(Besides, I don’t think using the Greater Vancouver Area is really a fallacy, though I can’t say for sure because the author of that piece doesn’t provide the important part of the calculation where ze generalizes to all of Canada. I mean, while it’s true Vancouver property *prices* are high, they also pay the lowest *taxes* on their property. But in theory, if you took any large enough area – that includes a roughly representative demographic spread – and calculated the amount of lost tax dollars as a percentage of the actual tax dollars, the relative cost of housing and tax rates drop out of the equation, and you could generalize it for all of Canada, roughly.)

          An overly sensitive rhetorical bullshit detector *is* a bad thing if it’s giving you so many false positives that it prevents you from engaging in reasoned discussion about real issues.

        • Bad jebus Joe! The reason the author can’t provide actual numbers is because the christian religion is put on a pedestal and is not required to provide reporting of assets, property, expenses, and income. Every other charity must report, christians are authorized to scam!

          • Yes, I think every charity, religious or otherwise, should be transparent with regards to their books etc… I think it is entirely reasonable to ask for that. I don’t think pulling numbers out of our asses is helpful though. Inflammatory rhetoric and confirmation bias are a potent mix. We should not promote that sort of thing, imo.

  2. > We also know that the government requires registered charities to act within the legal framework and not be contrary to public policy, and yet, some religious institutions actively work against public policy.

    I actually wanted to add to this point by saying that, while it’s true, it’s a *LOT* worse than you think.

    Since taking absolute power in 2011, our current government has tinkered with the rules for charities in ways that can only be described as nefarious. The upshot is that pretty much every major charity that advocates for the environment – and *particularly* those who oppose tar sands development – has been mired in expensive legal battles for years now. Things are so bad for non-religious charities right now, that even Oxfam Canada was denied charitable status, because the government said “preventing poverty” is not a legitimate charitable goal. (They did eventually get charitable status, but by removing that goal from their list of aims, because they couldn’t afford to fight over it.)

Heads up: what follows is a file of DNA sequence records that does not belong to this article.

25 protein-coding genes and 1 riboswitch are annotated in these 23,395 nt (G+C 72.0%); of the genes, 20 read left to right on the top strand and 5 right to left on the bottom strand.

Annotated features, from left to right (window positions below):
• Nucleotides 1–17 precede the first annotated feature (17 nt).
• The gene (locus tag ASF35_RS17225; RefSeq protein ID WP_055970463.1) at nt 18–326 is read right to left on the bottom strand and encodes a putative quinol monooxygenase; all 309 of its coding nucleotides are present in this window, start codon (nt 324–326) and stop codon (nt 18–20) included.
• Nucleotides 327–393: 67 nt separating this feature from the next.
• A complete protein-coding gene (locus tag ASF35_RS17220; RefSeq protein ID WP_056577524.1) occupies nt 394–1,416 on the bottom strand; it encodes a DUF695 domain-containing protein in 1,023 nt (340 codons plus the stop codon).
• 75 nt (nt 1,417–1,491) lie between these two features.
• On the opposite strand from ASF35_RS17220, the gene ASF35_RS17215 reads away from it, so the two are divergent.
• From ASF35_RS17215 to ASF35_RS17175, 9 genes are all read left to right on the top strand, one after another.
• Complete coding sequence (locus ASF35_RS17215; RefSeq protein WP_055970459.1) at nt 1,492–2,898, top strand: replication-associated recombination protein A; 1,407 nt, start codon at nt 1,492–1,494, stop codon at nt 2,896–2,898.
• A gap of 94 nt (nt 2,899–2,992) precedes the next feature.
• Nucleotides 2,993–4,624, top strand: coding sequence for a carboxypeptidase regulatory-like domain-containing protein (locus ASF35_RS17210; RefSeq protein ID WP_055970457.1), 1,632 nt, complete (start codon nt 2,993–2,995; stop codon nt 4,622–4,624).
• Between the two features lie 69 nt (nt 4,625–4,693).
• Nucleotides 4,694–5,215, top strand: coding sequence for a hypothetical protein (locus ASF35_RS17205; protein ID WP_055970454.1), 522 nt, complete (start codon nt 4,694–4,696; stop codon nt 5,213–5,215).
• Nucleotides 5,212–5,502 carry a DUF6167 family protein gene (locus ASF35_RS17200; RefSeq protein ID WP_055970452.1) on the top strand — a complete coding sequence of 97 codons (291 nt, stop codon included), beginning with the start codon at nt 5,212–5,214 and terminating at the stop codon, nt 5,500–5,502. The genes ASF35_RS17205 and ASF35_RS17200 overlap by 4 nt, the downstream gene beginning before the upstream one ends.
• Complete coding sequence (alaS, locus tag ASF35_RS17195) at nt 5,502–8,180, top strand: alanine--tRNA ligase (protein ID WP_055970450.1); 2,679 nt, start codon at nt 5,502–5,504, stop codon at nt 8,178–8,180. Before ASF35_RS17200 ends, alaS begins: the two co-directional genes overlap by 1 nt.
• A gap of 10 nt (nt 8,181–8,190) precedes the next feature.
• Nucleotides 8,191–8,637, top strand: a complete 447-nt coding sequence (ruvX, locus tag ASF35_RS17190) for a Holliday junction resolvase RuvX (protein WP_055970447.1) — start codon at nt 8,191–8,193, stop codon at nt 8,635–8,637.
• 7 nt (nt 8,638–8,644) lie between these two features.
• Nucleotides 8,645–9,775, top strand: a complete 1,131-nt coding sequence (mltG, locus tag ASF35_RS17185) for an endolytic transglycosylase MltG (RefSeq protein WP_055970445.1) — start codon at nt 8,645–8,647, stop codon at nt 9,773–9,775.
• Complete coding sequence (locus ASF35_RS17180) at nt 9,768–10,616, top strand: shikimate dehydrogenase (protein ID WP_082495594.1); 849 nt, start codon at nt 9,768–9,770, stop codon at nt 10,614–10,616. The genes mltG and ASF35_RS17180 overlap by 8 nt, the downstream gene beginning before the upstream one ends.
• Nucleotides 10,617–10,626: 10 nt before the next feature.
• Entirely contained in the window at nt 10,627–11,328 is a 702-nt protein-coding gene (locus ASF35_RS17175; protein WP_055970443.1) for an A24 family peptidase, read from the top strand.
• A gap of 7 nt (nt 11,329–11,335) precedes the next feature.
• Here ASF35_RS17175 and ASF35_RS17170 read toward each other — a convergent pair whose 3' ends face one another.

Yet advancing religion *is* a legitimate charitable goal, apparently, and isn’t even questioned.

    • Previous governments have attempted to target organizations deemed to be hostile to their agenda, with at least one anti-abortion organization losing their charitable tax status in 1995 due to being deemed not to be educational. Previous governments maintained or increased the religious subsidies (the advancement of religion charitable tax category existed prior to 2006, for example).

      • Previous governments have attempted to target organizations deemed to be hostile to their agenda, with at least one anti-abortion organization losing their charitable tax status in 1995 due to being deemed not to be educational.

        I would hardly consider that an example of “targeting an organization hostile to the government agenda”. An anti-abortion organization is not an educational organization. Claiming they were was fraud. They’re lucky if the only penalty they faced was a loss of charitable status.

        • It is not fraud unless the state defines it as fraud. They argued that they were educating the public regarding abortion.

          • Bullshit. Fraud does not need a state definition. Even in a world with no government at all, if one person promises another something and accepts “payment” of some kind for something ze never intends to deliver, that’s fraud. No government necessary.

            If they were truly educating the public about abortion, that might be acceptable, but if they were an anti-abortion group, they almost certainly weren’t. What they were almost certainly doing was promising education and instead delivering ideologically-selective facts couched in falsehoods and emotionally-manipulative presentation designed not to inform but to change beliefs. This is a very common strategy of anti-abortion groups.

            Education is about informing, and leaving it up to the listener to form opinions. It is not about giving them conclusions, it is about giving them tools to make their own conclusions. You may *want* them to come to a certain opinion, but education does not push them toward it, it merely shows them a path toward it that they can choose to follow or not, and the education is successful either way. Consciously intending to affect the listener’s opinions (and in a specifically chosen way) is not education, it is advertising.

            It doesn’t matter that they “argued” they were educating. It’s only natural that someone caught doing something underhanded would “argue” that that’s not what they were doing. The fact is they weren’t educating, and never intended to – they were merely pretending to; a common tactic of anti-abortion activism.

  3. “One for you. Two for me. One for you. Three for me.” We all know how it goes.”

    One of the aggravating situations in my life occurred on University campus. Study space was at a premium but there existed at least two, mostly empty, church buildings.

    What a waste of space! (for someone in a panic to finish writing up an experiment)

    Education in Huston Texas is very expensive and, coincidentally, there are around a dozen mega churches in the vicinity. A mega church seats up to 5000 worshipers.

    Atheist organizations will eventually lead our countrymen to a better place.